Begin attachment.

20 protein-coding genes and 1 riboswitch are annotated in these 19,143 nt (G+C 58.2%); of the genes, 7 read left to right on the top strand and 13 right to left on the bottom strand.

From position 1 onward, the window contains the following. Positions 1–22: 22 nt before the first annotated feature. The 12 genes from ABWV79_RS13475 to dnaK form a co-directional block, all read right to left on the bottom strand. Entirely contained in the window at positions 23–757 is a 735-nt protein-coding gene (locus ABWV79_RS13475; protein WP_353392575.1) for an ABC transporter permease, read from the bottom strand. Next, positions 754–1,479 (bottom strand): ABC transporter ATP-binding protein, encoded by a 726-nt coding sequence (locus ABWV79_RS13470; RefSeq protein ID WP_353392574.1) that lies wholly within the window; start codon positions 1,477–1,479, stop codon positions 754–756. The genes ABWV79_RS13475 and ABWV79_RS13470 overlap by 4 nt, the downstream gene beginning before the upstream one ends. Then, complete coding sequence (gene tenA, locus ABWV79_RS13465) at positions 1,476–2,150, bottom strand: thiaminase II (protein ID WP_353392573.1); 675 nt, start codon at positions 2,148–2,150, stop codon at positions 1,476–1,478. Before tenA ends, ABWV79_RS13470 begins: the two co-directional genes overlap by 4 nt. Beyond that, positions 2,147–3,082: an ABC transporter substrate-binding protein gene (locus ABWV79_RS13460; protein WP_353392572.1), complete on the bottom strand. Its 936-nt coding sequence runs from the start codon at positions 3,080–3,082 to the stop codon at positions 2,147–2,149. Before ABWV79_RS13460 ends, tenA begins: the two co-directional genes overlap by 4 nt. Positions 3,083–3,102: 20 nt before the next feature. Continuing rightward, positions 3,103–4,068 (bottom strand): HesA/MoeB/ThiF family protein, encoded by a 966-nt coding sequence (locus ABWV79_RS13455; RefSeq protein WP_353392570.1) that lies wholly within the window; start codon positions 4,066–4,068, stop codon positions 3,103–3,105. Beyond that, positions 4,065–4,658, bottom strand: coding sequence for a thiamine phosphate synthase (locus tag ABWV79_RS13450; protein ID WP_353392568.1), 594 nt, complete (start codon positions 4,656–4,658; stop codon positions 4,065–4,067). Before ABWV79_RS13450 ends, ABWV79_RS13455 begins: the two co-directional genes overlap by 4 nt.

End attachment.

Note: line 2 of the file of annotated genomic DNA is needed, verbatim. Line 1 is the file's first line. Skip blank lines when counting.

From position 1 onward, the window contains the following. Positions 1–22: 22 nt before the first annotated feature. The 12 genes from ABWV79_RS13475 to dnaK form a co-directional block, all read right to left on the bottom strand. Entirely contained in the window at positions 23–757 is a 735-nt protein-coding gene (locus ABWV79_RS13475; protein WP_353392575.1) for an ABC transporter permease, read from the bottom strand. Next, positions 754–1,479 (bottom strand): ABC transporter ATP-binding protein, encoded by a 726-nt coding sequence (locus ABWV79_RS13470; RefSeq protein ID WP_353392574.1) that lies wholly within the window; start codon positions 1,477–1,479, stop codon positions 754–756. The genes ABWV79_RS13475 and ABWV79_RS13470 overlap by 4 nt, the downstream gene beginning before the upstream one ends. Then, complete coding sequence (gene tenA, locus ABWV79_RS13465) at positions 1,476–2,150, bottom strand: thiaminase II (protein ID WP_353392573.1); 675 nt, start codon at positions 2,148–2,150, stop codon at positions 1,476–1,478. Before tenA ends, ABWV79_RS13470 begins: the two co-directional genes overlap by 4 nt. Beyond that, positions 2,147–3,082: an ABC transporter substrate-binding protein gene (locus ABWV79_RS13460; protein WP_353392572.1), complete on the bottom strand. Its 936-nt coding sequence runs from the start codon at positions 3,080–3,082 to the stop codon at positions 2,147–2,149. Before ABWV79_RS13460 ends, tenA begins: the two co-directional genes overlap by 4 nt. Positions 3,083–3,102: 20 nt before the next feature. Continuing rightward, positions 3,103–4,068 (bottom strand): HesA/MoeB/ThiF family protein, encoded by a 966-nt coding sequence (locus ABWV79_RS13455; RefSeq protein WP_353392570.1) that lies wholly within the window; start codon positions 4,066–4,068, stop codon positions 3,103–3,105. Beyond that, positions 4,065–4,658, bottom strand: coding sequence for a thiamine phosphate synthase (locus tag ABWV79_RS13450; protein ID WP_353392568.1), 594 nt, complete (start codon positions 4,656–4,658; stop codon positions 4,065–4,067). Before ABWV79_RS13450 ends, ABWV79_RS13455 begins: the two co-directional genes overlap by 4 nt.